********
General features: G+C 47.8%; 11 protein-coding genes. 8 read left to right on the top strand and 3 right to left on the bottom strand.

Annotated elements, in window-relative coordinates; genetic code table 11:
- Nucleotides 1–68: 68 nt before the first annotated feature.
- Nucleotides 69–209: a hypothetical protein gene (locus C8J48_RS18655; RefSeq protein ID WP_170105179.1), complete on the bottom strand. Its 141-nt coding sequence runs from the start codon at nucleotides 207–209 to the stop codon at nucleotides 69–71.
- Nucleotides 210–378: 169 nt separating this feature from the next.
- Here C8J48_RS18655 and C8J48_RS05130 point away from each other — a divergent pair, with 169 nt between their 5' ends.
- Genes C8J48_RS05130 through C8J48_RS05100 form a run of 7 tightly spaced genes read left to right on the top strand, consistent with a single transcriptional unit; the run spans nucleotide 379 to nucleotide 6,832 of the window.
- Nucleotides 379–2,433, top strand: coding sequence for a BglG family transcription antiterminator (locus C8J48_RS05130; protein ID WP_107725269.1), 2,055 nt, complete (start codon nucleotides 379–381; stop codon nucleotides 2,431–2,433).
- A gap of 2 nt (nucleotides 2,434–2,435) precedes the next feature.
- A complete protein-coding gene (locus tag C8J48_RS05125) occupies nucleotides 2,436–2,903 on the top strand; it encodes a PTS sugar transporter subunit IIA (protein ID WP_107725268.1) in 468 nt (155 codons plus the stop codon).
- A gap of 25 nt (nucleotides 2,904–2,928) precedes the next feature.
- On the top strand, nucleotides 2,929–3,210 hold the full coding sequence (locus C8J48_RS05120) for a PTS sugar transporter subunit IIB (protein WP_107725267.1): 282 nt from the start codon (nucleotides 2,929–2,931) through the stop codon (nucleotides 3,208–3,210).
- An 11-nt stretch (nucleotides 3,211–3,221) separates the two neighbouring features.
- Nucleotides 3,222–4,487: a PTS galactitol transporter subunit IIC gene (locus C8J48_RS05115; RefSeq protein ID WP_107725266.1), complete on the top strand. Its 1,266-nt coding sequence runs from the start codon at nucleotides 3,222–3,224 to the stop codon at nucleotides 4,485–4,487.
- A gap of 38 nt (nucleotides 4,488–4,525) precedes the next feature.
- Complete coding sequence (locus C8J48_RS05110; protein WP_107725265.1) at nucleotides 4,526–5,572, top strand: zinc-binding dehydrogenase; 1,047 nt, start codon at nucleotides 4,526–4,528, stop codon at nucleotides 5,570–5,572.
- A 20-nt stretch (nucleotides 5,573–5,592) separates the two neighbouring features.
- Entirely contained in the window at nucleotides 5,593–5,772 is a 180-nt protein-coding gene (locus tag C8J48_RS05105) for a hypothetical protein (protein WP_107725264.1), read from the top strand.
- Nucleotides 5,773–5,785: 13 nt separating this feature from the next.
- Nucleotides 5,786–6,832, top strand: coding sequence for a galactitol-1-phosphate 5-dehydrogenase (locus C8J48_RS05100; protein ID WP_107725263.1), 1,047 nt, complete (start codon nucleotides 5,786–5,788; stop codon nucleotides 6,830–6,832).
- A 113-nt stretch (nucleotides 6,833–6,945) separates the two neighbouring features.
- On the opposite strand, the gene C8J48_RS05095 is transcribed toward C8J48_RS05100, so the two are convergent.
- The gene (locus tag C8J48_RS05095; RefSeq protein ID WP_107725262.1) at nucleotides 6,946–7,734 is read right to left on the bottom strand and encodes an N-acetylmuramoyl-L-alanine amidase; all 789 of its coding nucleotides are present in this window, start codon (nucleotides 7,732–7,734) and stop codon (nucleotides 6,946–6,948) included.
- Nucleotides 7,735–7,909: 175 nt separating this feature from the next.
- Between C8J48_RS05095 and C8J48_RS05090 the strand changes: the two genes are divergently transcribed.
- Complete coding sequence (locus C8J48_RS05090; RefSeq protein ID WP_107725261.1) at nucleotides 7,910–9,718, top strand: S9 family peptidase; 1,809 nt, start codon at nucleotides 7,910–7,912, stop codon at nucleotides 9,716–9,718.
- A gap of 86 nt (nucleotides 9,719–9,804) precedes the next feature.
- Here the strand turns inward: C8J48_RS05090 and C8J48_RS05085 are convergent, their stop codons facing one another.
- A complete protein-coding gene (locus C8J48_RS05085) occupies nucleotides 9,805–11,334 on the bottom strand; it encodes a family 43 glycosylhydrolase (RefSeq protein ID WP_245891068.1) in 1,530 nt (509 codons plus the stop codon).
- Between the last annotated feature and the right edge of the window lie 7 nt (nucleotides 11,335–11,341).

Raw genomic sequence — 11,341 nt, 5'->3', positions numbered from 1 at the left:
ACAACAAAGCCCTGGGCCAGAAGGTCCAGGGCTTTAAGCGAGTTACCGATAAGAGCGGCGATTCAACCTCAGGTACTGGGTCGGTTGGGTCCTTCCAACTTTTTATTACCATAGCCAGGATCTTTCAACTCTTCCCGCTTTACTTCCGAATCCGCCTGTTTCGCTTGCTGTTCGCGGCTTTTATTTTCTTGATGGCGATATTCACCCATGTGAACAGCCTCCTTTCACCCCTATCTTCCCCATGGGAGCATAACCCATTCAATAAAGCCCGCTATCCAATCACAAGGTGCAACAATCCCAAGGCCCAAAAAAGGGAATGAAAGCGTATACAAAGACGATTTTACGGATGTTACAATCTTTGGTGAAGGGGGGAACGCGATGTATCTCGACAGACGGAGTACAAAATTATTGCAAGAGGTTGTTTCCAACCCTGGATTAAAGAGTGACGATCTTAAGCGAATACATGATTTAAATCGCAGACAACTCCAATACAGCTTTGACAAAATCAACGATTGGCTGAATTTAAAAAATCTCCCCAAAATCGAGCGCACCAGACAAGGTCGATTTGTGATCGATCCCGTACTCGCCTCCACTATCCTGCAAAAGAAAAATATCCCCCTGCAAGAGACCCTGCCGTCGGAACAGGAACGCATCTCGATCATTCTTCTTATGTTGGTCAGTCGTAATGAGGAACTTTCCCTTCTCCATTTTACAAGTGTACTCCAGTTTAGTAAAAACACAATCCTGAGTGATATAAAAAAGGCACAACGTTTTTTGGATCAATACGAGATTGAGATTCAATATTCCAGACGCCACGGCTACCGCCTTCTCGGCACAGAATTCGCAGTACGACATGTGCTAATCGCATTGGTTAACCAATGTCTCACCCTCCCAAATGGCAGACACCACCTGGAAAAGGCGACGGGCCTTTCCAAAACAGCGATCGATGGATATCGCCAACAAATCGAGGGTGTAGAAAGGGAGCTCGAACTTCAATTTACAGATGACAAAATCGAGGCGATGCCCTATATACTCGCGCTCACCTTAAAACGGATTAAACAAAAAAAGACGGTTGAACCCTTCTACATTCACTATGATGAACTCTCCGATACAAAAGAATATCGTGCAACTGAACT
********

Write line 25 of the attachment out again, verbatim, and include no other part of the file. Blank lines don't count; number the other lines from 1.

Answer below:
- Between C8J48_RS05095 and C8J48_RS05090 the strand changes: the two genes are divergently transcribed.